Julian's insight:

Illustrates how drug policy is more dangerous than drugs an abuse of Human Rights

 

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Ziggi Ivan Santini's curator insight, February 28, 8:01 AM

If I was a tax payer in the U.S., I would feel SO screwed over..

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New report on failing War on Drugs by Health Poverty Action

New report on failing War on Drugs by Health Poverty Action | Drugs, Society, Human Rights & Justice | Scoop.it

Health Poverty Action has launched a report calling for the global development sector to rethink its approach to the failing War on Drugs.

Entitled ‘Casualties of War: How the War on Drugs is harming the world’s poorest’, the report emphasises how drugs policy is very much a development issue.

Since the mid-twentieth century, global drug policy has been dominated by strict prohibition, which tries to force people to stop possessing, using and producing drugs by making them illegal.

This approach, which has come to be known as the ‘War on Drugs’, has not only failed to achieve its goals – it is fuelling poverty, undermining health, and failing some of the poorest and most marginalised communities worldwide.

 

Julian's insight:

Good to see a broad cross section of people recognising the damage and devastation caused by the drug wars: Reform is coming.

17 years ago I argued:

‘The more you prohibit drugs and push them underground, the more conducive the economic and social environment for a lucrative illegal drug trade ...It is difficult to understand how waging ‘war on drugs’ can continue to be justified ...Sooner or later an influential western nation will have to lead the way in a radical rethink of international and national drug policy ...Sooner rather than later, the government must address decriminalisation ...authorities have effectively been waging war against their own socially excluded communities...drug users will continue to be forced into criminal activity, ...a continued policy of prohibition will lead to more dangerous and hostile environments. The illegal drug industry will thrive and becoming increasingly more established and organisationally more business-like.’ (p220-222)

 Buchanan, J. & Young L (1998) ‘Failing to Grasp the Nettle: UK Drug Policy’ Probation Journal Vol. 45 No. 4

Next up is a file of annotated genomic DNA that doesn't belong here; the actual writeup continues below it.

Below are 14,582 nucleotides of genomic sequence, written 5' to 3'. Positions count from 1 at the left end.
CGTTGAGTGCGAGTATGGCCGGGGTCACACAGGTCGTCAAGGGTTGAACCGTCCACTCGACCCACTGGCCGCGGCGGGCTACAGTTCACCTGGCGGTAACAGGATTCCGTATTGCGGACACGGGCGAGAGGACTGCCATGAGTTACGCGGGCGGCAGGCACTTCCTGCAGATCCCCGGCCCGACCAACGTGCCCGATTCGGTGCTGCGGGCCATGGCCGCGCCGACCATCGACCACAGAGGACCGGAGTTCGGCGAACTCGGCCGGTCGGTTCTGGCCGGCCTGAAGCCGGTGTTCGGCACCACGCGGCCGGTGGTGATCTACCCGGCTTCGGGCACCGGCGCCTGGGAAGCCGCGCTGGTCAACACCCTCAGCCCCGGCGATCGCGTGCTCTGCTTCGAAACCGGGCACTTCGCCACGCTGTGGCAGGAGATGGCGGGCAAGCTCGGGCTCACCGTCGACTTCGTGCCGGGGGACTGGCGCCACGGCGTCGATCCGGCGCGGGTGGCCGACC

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Ireland Takes Steps Toward First Drug Consumption Room

Ireland Takes Steps Toward First Drug Consumption Room | Drugs, Society, Human Rights & Justice | Scoop.it

Switzerland opened the world's first such center in 1986, and has been followed by other countries including the Netherlands, Spain, Canada, Australia and Denmark. Not only do these centers help tackle the rate of HIV and other blood-borne viruses among injecting drug users (IDUs) -- from 1993-2006 new cases of HIV among IDUs in Switzerland fell from 498 to 61 -- they virtually eliminate the risk of fatal overdose; in Canada's MSIC in Vancouver (opened in 2003), there has never been an overdose death, for example. 

Julian's insight:

A good example of an evidenced based approach to significantly reduce drug policy harm!

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Alaska Becomes 3rd State to Legalize Cannabis

Alaska Becomes 3rd State to Legalize Cannabis | Drugs, Society, Human Rights & Justice | Scoop.it
A ballot measure approved by Alaska voters to legalize the recreational use of marijuana took effect on Tuesday. Adults 21 and older are now allowed to possess up to an ounce of pot and up to six plants. Smoking
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Radical legislation to allow for supervised injecting centres for heroin users in Ireland

Radical legislation to allow for supervised injecting centres for heroin users in Ireland | Drugs, Society, Human Rights & Justice | Scoop.it
New legislation in Ireland to allow for medically-supervised injecting centres for heroin users to reduce harm for users and the general public.
Julian's insight:

Evidenced based drug policy!